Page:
I always swore I would never own a car.
Growing up in Chicago, I took a vicious pride in riding public transit everywhere — at all hours, in all weathers, through all neighborhoods. I can still name every stop on the Red Line, at least between Wilson and Roosevelt.
I held firm until I got my first real job after college, as a sort of a home visitor for churches. I had a caseload of 75 congregations, scattered over roughly 46,000 square miles. There was no doubt about it: I needed a car.
So I bought this one:
I named it the Jesusmobile (J. Mo for short), because I only used it for work.
Or to get out of town and go hiking.
Or sometimes for groceries, because what reasonable person would carry twenty pounds of cat food home on the bus?
Or when I knew I’d be getting home late.
Or when it was raining.
And before I knew it, the unthinkable had come to pass. In a city with low crime, mild weather, and a transit system among the best in the world, I had become a driving addict. I couldn’t get through the day without the J. Mo. I was hopelessly dependent on my car.
But I NEEDED that car. I needed it for honorable tasks: errands, volunteering, getting the kitty to the vet. I used it to get to Scout meetings and Bible study. Giving it up would mean giving up all those things. Like so many Americans, I needed to drive in order to live a normal adult life.
One recent evening while I was stuck in traffic, I ticked off a list on my fingers.
Work? I have a different job now; my office is four miles from my house. It’s an easy walk and an even easier bike ride. If I really get lazy, I can take the bus.
Church? It’s an hour on the light rail, but I love riding the light rail. All I have to do is sit there and read.
And groceries? Here’s the truth about groceries: I hate buying them. I make my fiancee do it. I haven’t actually gone grocery shopping in more than two years.
I won’t bore you with the rest of the list. By the time I arrived at my destination (another church board meeting) in my usual fashion — which is to say surly, disheveled, and ten minutes late — I had realized the truth.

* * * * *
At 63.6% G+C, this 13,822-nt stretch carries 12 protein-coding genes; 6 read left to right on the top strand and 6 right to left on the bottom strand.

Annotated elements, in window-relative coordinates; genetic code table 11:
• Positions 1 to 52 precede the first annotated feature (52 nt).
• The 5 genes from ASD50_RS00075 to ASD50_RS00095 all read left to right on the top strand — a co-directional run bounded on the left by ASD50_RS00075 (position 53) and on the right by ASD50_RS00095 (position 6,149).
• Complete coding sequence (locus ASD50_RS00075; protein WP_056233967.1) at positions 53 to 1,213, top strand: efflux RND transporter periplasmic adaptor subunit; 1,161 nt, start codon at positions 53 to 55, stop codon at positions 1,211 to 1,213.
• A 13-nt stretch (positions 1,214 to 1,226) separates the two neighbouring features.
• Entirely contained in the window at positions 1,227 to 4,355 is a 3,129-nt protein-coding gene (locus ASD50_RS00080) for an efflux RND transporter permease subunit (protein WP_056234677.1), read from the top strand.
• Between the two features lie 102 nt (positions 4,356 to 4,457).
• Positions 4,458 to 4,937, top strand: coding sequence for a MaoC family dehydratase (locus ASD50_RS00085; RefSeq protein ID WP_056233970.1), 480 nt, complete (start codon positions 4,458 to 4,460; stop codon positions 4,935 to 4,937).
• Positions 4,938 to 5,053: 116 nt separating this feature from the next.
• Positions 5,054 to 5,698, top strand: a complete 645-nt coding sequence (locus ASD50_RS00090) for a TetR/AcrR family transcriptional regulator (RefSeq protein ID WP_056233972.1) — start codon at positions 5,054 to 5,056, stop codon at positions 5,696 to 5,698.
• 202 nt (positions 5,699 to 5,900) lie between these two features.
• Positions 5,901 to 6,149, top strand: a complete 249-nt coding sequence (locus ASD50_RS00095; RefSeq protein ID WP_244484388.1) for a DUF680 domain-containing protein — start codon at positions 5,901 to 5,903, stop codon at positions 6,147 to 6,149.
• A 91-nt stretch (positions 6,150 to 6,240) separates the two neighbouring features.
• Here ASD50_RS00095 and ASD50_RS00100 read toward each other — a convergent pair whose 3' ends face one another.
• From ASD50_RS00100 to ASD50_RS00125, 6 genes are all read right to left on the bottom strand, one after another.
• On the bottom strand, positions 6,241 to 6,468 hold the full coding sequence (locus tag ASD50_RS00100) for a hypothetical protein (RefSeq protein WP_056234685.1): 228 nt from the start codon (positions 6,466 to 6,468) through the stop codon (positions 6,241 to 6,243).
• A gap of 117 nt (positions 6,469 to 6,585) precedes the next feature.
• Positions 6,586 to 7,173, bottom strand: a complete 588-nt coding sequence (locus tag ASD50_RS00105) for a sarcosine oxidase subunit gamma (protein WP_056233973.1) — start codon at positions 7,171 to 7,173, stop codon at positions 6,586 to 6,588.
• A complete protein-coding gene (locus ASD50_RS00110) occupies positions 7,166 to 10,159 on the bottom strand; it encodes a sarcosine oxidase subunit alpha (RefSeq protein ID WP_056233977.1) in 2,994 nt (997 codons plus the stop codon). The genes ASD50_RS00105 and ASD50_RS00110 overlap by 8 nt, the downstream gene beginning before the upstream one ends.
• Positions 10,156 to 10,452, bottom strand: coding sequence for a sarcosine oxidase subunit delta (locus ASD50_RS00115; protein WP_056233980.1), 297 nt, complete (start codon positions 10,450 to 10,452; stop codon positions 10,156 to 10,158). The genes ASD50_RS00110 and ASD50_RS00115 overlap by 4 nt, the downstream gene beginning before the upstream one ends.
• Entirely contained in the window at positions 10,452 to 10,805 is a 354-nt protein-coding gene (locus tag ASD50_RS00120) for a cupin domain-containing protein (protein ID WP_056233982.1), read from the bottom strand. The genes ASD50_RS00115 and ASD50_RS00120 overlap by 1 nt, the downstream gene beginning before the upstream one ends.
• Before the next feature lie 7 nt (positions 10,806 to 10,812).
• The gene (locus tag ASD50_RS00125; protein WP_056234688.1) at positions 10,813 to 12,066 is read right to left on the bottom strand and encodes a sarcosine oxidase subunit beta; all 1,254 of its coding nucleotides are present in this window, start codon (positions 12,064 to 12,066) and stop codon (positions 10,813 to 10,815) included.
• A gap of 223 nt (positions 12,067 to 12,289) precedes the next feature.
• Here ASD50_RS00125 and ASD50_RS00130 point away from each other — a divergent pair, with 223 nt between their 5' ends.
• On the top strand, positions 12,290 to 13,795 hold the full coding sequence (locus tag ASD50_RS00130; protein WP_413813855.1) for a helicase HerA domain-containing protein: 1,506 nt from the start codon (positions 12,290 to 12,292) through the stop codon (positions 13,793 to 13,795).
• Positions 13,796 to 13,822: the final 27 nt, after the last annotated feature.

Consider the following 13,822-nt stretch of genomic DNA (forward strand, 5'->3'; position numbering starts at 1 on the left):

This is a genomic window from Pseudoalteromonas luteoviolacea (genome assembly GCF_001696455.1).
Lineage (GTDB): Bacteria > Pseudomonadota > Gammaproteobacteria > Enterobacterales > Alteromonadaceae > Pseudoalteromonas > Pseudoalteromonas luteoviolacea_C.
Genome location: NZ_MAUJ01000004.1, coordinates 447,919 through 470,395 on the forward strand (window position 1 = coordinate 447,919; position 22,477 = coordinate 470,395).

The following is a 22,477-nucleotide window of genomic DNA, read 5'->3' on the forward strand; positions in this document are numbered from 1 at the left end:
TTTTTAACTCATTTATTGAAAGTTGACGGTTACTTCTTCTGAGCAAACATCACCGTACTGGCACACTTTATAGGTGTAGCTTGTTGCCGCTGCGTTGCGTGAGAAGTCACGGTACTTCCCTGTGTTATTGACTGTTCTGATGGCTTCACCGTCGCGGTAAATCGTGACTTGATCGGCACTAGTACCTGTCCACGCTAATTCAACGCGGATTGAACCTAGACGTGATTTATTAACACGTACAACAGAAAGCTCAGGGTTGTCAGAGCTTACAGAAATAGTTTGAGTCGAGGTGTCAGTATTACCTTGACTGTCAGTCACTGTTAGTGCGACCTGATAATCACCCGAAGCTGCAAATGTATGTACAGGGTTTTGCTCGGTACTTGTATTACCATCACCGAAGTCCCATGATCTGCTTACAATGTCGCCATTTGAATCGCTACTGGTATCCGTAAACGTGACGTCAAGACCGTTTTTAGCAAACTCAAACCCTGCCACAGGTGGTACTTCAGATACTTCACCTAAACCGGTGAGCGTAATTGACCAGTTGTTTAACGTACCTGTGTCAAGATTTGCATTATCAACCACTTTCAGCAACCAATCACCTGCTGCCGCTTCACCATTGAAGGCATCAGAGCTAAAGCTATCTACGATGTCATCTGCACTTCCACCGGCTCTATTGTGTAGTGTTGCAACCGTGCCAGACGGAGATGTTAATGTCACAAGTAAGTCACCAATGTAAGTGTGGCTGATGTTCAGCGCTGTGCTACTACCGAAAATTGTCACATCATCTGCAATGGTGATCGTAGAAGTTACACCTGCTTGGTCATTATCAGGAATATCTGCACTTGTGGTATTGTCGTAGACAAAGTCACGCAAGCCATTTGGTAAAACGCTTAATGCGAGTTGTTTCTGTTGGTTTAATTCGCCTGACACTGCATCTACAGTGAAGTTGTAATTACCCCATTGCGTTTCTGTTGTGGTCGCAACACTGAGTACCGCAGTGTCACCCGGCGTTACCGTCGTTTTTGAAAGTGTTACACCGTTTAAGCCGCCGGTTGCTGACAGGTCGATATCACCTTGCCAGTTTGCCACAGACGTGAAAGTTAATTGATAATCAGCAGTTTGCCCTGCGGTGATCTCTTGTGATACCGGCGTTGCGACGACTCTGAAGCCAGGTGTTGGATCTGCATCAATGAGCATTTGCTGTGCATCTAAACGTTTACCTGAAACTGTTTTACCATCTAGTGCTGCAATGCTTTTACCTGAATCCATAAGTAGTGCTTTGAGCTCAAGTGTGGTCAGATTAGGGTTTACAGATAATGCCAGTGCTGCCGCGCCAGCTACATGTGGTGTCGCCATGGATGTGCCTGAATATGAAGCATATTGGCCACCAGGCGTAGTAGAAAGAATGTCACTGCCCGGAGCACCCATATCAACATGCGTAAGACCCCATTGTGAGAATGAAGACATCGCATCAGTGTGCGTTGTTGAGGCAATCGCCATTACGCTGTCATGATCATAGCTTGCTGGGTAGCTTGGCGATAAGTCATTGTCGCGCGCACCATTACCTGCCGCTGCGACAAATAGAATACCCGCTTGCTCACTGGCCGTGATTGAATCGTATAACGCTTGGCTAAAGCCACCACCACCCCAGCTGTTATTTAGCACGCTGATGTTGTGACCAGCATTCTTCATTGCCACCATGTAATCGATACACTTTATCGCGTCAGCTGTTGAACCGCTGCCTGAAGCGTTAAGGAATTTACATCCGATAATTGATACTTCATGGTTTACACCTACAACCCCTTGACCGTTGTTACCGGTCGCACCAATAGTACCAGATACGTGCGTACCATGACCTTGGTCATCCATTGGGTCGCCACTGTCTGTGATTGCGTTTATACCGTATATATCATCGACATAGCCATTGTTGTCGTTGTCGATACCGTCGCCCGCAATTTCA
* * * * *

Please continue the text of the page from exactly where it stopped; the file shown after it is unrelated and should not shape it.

There are plenty of perks to driving. The J-Mo makes my life easier and more comfortable. I can go all kinds of places much more quickly than I would be able to otherwise.
But is this really what I wanted? An easy, comfortable life?
Jesus spent forty days in the wilderness, at the mercy of the elements, battling hunger, temptation, and boredom. Time must have stood still for him then, each moment dragging on longer than the last.
Each morning, I take a long hot shower, enjoy a nice breakfast, and hop into a mobile cell with cushioned seats and perfect climate control. I turn on some music to keep myself entertained, and I get where I’m going as quickly as possible.
And every year, with a straight face, I say that I’m observing Lent.
I’m always wary of people who announce that God is “calling” them to action, but in this instance, God’s message to me seemed fairly clear.
It made too much sense to ignore. Lent is a season for slowing down. If we so choose, we can lay aside our idols of comfort and convenience. We can gently peel away the layers of distraction that separate us from the holy.
We can follow Jesus into the desert. Not all the way. Just an inch or two further than we’ve gone before.
Make no mistake: Every day, I light dozens of candles at the shrine of comfort. Even during Lent. This season, I’m not giving up hot showers or my nightly dish of ice cream. But I’m taking a little break from driving.
I’m working hard to slow things down.
To take my time going places.
To live with discomfort.
To walk a few steps into the desert.
And, just maybe, to catch a glimpse of Jesus. I understand he’s in there too.